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Today’s truth may be triggering, but here’s the thing:
Being attracted to and fantasizing about other people is normal. It’s going to happen.
Betrayal isn’t about being “bad,” and infidelity provides important feedback.
How connected are we in relationship?
How safe do we feel to speak the truth?
Generations of trauma have disconnected us from our own bodies and from each other.
We shame, deny, and control our desires for sustenance, sleep, sex, and self-expression.
It’s something we learn early in life.
Fearful of judgment and ridicule, we take refuge in rigid beliefs and habits.
Reject anything outside our narrow socially sanctioned constraints.
Condemn our true feelings.
Stifle our sovereignty.
How can we attune to the feelings of another when we are not even present to our own?
How can we create the deep connection we all long for in relationships?
We have only just begun to accept our sexuality as varied, fluid, and multi-dimensional.
But we have a long way to go toward integrating that fluidity within our own relationships.
The majority of us still find it appalling to learn of an infidelity.
Ignoring the human proclivity for “transgression” that’s existed since relationships began, we take it personally. Demanding truth and transparency from our partners, we judge each other harshly when we stray.
What we refuse to acknowledge is this:
Our relationships rarely provide a safe space for free exploration and expression of Self.
Our childhood training has made us uneasy about our own sexuality.
Having difficult conversations about taboo subjects and resolving conflict through non-violent communication: these are things no one modeled to us.
All we know is shame and self-repression.
Hiding the truth of who we are—even from ourselves, and certainly from our partners—becomes a primitive act of self-preservation, as we fear being revealed as “abnormal.”
Self-awareness and owning who we are is a prerequisite for developing deep connection in all relationships, and an important key in deepening intimacy and sustaining passion long-term.
Sexually healthy couples keep the spark alive between them as their relationships grow.
Feeling safe to go on erotic adventures of any kind means cultivating certain skills.
Skills that require deep work, like reconnecting with your body, rebuilding your sense of sovereignty, and learning to articulate your feelings without fear of shaming or retaliation from an emotionally triggered partner.
Until we do this work, we’ll continue to show up as victims, expecting (and experiencing) the worst. You see, life has this habit of reflecting our beliefs back to us.
To change what we see in the mirror, we must heal what’s behind it.
We heal by expanding our capacity to process and transmute emotions.
Most emotions are hidden. They live in the subconscious, the body, and the nervous system.
Each time we unlock and face our repressed emotions, we reintegrate and return to wholeness.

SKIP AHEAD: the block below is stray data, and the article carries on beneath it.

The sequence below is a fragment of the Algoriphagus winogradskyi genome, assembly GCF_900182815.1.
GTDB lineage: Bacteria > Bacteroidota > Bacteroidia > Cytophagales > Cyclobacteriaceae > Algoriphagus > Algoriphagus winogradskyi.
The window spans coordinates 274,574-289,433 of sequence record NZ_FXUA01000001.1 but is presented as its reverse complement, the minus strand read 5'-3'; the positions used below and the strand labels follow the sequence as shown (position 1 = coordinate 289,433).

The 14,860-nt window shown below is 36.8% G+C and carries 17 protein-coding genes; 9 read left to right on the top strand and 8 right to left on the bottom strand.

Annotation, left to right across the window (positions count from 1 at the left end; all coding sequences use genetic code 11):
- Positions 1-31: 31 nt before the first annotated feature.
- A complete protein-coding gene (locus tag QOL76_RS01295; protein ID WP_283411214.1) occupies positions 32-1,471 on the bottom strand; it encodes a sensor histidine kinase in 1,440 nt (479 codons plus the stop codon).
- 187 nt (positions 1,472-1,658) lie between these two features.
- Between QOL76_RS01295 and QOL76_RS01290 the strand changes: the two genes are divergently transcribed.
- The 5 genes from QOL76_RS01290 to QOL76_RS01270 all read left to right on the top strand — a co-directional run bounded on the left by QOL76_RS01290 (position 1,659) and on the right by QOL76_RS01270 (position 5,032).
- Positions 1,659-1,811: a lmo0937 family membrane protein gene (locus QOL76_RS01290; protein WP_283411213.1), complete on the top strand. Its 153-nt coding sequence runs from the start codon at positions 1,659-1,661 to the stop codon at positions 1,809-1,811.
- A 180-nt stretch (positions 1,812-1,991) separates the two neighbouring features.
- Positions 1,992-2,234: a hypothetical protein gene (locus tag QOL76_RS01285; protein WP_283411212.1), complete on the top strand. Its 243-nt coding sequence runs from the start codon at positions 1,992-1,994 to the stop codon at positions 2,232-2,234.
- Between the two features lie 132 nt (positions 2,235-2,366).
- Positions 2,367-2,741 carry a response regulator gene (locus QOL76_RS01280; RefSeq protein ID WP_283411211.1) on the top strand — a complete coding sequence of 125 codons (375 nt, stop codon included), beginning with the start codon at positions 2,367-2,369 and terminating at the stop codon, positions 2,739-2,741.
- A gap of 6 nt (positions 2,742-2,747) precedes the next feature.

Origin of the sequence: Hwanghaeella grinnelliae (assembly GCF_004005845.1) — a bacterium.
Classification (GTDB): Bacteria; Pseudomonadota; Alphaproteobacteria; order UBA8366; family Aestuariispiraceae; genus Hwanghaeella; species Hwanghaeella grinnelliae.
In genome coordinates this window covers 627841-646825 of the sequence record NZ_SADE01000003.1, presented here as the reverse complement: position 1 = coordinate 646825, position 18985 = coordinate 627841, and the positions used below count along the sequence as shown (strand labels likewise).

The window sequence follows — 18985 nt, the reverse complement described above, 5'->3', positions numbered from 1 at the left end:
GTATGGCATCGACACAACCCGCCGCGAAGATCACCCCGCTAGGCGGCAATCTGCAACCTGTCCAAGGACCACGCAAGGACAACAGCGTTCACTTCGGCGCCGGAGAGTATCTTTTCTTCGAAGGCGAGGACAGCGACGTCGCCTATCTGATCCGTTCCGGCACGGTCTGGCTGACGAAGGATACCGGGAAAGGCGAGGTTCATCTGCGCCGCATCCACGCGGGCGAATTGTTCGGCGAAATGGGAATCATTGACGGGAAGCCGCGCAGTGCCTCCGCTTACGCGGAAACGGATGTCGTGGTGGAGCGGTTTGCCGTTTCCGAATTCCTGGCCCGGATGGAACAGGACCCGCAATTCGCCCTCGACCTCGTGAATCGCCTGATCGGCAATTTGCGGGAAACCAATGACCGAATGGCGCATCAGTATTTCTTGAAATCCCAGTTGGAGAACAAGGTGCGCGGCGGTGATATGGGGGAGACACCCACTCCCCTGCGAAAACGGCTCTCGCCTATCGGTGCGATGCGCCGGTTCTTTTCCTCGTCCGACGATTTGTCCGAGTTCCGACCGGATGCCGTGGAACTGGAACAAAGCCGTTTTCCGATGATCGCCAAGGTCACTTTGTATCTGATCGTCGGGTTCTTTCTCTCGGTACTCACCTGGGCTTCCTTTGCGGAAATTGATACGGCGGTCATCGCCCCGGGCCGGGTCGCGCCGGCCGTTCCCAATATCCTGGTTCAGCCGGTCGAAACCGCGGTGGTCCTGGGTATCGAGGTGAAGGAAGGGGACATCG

No one else can provide this sense of inner safety to calm our fears about life.
Confused by our romantic expectations, we not only believe that another person can “save us,” we also believe that they can “belong” to us.
The notion that our partner’s love, thoughts, behavior, and genitals can ever be “ours” is not only toxic, it is also quite ironic.
Ironic that women who, for generations, have fought for the right not to be viewed and treated as property and possession, should still try to capture and possess our men.
Trained by the medieval rules for family and relationship allegiances most of us still live by, we view other people’s behavior as a reflection of our own honor and value. This dehumanizes our partners, leaving no space for their own complexity.
Ignoring the other as a person in their own right—sovereign, imperfect, and continuously evolving—we even label their perceived betrayal as such.
“They cheated on me.”
We don’t like to hear that each situation within a relationship is co-created by both involved.
It’s easier to blame the partner who had the affair, rather than become curious as to why.
To consider that, together, we have failed to create safety, nursing our disconnection instead.
Feeling unsafe to express difficult feelings without fear of irreversible fallout is, in fact, symptomatic of an already broken connection.
When we lose connection at home, we seek it elsewhere—it’s simply human nature.
Grown-up relationships are built on mutuality and collaboration and partnership.
Our partners are not our parents. They are not need-fulfilling machines here to serve us.
There’s no one-size-fits-all formula for love. Each relationship is a completely unique dance.
But there’s one sure way to kill the erotic charge between two people, and that’s to relate as controlling parent and rebellious child.
No relationship can thrive in an atmosphere of mistrust and suspicion.
It’s this need for space and freedom in relationships in order to maintain Eros—the life force within—that makes Esther Perel’s famous body of work so crucial.
Conscious relationships happen when two sovereign beings come of their own free will, attuned to the present moment and unattached to the assurance of future longevity.
No emotionally mature adult should ever want a partner who stays with us out of guilt and obligation, chained to us by their disempowerment and fear of the unknown.
When we understand that our love is ours—and dwells within us—we will understand that we cannot lose it, because nobody can take it away.
When we disrespect our mutual sovereignty and freedom, we only achieve one thing.
We destroy the attraction.
I guide you through all this (and more) in the container of my signature group coaching program, Safe to Be Me (next cohort starts September 22nd). If you’re feeling called to do this work, book your free 30 minute call with me, today.